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> 'definition' is simply a convenient standard of delineating the taxonomic
> boundaries of the group with reference to a recent, commonly accepted
> phylogenetic theory. However, if the pertinent conclusions of that
> particular phylogenetic theory change significantly, then the group will
> redefined. This fulfills the interests of common sense and taxonomic
> stability. My impression of the phylogenetic systematics of dinosaurs is
> that this is happening all the time.
> Don't agree? Ask yourself whether, in the case of _Archeopteryx_ being
> found to be an outgroup to the Saurischia, you'd accept Aves > Saurischia.
> If you would, you deserve credit for being consistent in your approach,
> I would suggest that you've got the cart well and truly in front of the
Couldn't have said it better! One thing people tend to forget, it seems to
me, is that clade names are completely artificial constructs anyway, which are
just created to help scientists (and the general public) to communicate with
each other. Think about it: the animal we call Archaeopteryx probably
couldn't care less whether it is placed in a clade called "Aves", "Avialae", or
"Hiccups". Thus, the names are, above all, a means for us to communicate, and
within this framework, we should try to decide what is most useful form to
apply them. As pointed out by Nixon & Carpenter (2000) and Benton (2000), for
example, phylogenetic taxonomy (in its extreme form) tends to go for
epistymological correctness, but fails in terms of utility. Don't get me wrong:
nothing against applying phylogenetic definitions, node, stem, or
apomorphy-based, to certain clades, but this does ONLY make sense within the
the cladogram I am talking about (or others that, concerning this clade,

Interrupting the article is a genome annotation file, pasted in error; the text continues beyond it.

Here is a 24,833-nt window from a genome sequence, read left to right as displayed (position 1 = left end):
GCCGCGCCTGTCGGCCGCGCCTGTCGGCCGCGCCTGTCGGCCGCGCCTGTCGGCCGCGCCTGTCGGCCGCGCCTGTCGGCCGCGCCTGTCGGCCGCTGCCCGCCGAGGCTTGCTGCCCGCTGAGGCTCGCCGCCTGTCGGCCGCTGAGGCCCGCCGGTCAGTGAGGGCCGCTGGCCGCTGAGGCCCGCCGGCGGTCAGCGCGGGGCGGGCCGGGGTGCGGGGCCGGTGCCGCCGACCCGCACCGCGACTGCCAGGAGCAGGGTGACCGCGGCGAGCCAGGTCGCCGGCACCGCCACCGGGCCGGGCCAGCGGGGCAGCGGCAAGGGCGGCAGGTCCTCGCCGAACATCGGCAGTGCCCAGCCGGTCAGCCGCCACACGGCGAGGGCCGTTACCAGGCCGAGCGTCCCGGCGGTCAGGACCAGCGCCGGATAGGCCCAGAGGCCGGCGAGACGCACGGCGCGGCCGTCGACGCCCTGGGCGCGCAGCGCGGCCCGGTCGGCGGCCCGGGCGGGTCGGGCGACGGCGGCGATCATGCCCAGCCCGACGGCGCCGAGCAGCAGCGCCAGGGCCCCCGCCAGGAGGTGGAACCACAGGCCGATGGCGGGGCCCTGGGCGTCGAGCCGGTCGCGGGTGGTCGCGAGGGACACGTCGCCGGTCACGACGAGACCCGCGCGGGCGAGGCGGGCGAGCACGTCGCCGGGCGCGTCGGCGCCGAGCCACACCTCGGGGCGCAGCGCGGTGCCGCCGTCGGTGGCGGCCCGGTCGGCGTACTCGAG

come to similar conclusions). If we use the same definition regardless of what
the cladogram looks like, we loose one of the most important aspects of names:
their use to communicate our concepts to each other. OK, I still know, for
example, that "Dinosauria" is the clade that includes Triceratops and
Neornithes and all decendants of their most recent common ancestor, but that
tell me anything about the contents of this clade, or how to recognize its
members, if I don't have the cladogram the user of the name is talking about.
If Galton was right that birds are the sister group to Ornithischians,
Dinosauria does not include Saurischia. If Welman was right that birds are
descendents from Euparkeriids, then Dinosauria includes all of Archosauriformes.
Wouldn't it be much better for understanding each other if, in extreme cases, we
could just adjust the name by proposing a different definition, cladistic if
you like. Thus, in the (admittedly extremely unlikely) case that Welman was
right, shouldn't we just say: Oh yeah, so the definition of dinosaurs we have
doesn't help us here, lets say for this hypothesis that Dinosauria is defined
as Megalosaurus and Iguanodon and all descendants of their most recent common
Another aspect of this dilemma is our communication with the general public,
and this is a very serious matter! Non-Biologists conceptualize animals by
their "looks" and if we are now every five years trying to tell them that what
they should regard as birds suddenly includes crocodiles, or does not
include chicken (if, on the basis of a definition of birds on the basis of
palaeognaths and Passer, Galloanseres are found outside this clade in an
they will certainly not be able (and not be willing) to follow these ideas.
HOWEVER, THIS IS THE GREAT MAJORITY OF PEOPLE WHO PAY FOR OUR RESEARCH!! If we
loose touch with them, we might face problems to continue our work. I know
that this is no argument for the philosophically correct taxonomists, but it is
an argument for those working in the field and trying to get their research
funded! Remember that names are a means to communicate, nothing more!!
Dr. Oliver Rauhut
Institut für Paläontologie
Museum für Naturkunde der Humboldt-Universität
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